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Linux and Advanced Format Drives
As some hard drive buyers might be aware, [4K-sector]( hard drives have already appeared in the market. Anandtech has [a quick primer on these Advanced Format drives](, and how they're different.
One point to nitpick on, though: while Linux is capable of creating aligned partitions, not all its partitioning tools do so by default. [GParted]( creates an `msdos` [partition table]( on new drives by default, and it starts at LBA 63. The result of this is a noticeable slowdown in file transfer to and from the Advanced Format drive.
At the time of this post, the only drives available with 4K-sectors are the [Western Digital Caviar Green Series](, designated with the model name EARS (the older models are labelled EADS). If you are using one of these new drives under Linux, you should personally ensure that the partition starts on a [mod-8]( LBA in order to avoid unpleasant performance loss. [A quick guide is available]( over at the WDC forums.
A summarised snippet of the code:
parted /dev/DEVICE_NAME
(parted) mklabel gpt
(parted) unit s
(parted) mkpart primary ext4 40 -1
(parted) quit
mkfs.ext4 -T largefile4 /dev/DEVICE_NAME
# Boosting Advanced Foramt drive performance
Once again, a little `hdparm` trickery seems to be the trick to getting the [WD Caviar Green]( EARS-series to perform as expected.
From the [hdparm]( man page:
> -m
> Get/set sector count for multiple sector I/O on the drive. A setting of **0** disables this feature. Multiple sector mode (aka IDE Block Mode), is a feature of most modern IDE hard drives, permitting the transfer of multiple sectors per I/O interrupt, rather than the usual one sector per interrupt.
> When this feature is enabled, it typically reduces operating system overhead for disk I/O by 30-50%. On many systems, it also provides increased data throughput of anywhere from 5% to 50%. Some drives, however (most notably the WD Caviar series), seem to run slower with multiple mode enabled. Your mileage may vary.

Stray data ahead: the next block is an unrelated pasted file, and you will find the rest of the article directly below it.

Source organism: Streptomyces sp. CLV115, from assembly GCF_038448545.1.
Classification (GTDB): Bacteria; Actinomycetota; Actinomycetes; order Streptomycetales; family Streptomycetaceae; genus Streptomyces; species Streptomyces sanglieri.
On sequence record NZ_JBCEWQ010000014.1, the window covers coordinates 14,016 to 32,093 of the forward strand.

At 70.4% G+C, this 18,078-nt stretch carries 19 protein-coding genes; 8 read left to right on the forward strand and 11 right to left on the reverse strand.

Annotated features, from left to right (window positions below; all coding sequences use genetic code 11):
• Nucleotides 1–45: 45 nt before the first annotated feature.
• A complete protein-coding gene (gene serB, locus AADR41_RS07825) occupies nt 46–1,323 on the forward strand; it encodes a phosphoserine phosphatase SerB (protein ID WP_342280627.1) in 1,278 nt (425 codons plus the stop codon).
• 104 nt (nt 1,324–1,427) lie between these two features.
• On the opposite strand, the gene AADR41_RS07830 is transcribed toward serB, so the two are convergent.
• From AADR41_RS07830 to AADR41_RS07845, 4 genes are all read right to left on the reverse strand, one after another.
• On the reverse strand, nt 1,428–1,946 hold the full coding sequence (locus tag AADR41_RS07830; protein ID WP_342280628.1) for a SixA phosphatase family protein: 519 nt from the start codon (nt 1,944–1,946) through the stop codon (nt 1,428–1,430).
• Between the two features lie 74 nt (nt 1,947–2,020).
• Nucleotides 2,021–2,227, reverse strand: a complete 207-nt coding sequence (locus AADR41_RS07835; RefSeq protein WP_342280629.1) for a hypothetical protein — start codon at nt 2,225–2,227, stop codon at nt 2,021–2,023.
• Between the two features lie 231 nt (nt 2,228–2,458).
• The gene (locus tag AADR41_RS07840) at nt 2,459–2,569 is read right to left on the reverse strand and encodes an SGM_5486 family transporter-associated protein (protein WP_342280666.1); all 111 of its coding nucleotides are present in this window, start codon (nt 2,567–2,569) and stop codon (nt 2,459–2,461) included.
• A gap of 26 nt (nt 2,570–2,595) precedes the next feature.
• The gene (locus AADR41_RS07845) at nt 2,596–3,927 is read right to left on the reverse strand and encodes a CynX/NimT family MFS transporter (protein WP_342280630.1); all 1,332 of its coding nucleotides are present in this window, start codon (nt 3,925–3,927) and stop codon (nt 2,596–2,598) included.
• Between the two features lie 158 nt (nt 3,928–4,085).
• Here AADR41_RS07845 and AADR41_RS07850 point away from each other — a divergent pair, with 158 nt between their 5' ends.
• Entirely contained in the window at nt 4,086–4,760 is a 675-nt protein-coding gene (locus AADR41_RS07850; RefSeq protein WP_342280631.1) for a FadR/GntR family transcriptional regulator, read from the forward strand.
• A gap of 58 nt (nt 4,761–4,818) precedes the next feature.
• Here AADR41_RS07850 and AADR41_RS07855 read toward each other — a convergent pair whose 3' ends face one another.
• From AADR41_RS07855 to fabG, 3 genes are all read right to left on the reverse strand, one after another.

> Most drives support the minimum settings of 2, 4, 8, or 16 (sectors). Larger settings may also be possible, depending on the drive. A setting of 16 or 32 seems optimal on many systems. Western Digital recommends lower settings of 4 to 8 on many of their drives, due tiny (32kB) drive buffers and non-optimized buffering algorithms.
> The **-i** flag can be used to find the maximum setting supported by an installed drive (look for MaxMultSect in the output). Some drives claim to support multiple mode, but lose data at some settings. Under rare circumstances, such failures can result in **massive filesystem corruption**.
The WD10EARS has a `MaxMultSect` value of 16.
$ hdparm -i /dev/sdc
Model=WDC WD10EARS-00Y5B1, FwRev=80.00A80, SerialNo=WD-WMAV51402824
Config={ HardSect NotMFM HdSw>15uSec SpinMotCtl Fixed DTR>5Mbs FmtGapReq }
RawCHS=16383/16/63, TrkSize=0, SectSize=0, ECCbytes=50
BuffType=unknown, BuffSize=unknown, MaxMultSect=16, MultSect=off
CurCHS=16383/16/63, CurSects=16514064, LBA=yes, LBAsects=1953525168
IORDY=on/off, tPIO={min:120,w/IORDY:120}, tDMA={min:120,rec:120}
PIO modes:  pio0 pio3 pio4
DMA modes:  mdma0 mdma1 mdma2
UDMA modes: udma0 udma1 udma2 udma3 udma4 udma5 *udma6
AdvancedPM=no WriteCache=enabled
Drive conforms to: Unspecified:  ATA/ATAPI-1,2,3,4,5,6,7
* signifies the current active mode
$ hdparm -m /dev/sdc
multcount = 0 (off)
$ hdparm -m 16 /dev/sdc
setting multcount to 16
Use of -m is VERY DANGEROUS.
Only the old IDE drivers work correctly with -m with kernels up to at least 2.6.29.
libata drives may fail and get hung if you set this flag.
Please supply the --yes-i-know-what-i-am-doing flag if you really want this.
Program aborted.
$ hdparm --yes-i-know-what-i-am-doing -m 16 /dev/sdc
setting multcount to 16
multcount = 16 (on)
Before “-m 16”: 40-50MB/s writes
After “-m 16”: 90MB/s writes
Now that's more like it.
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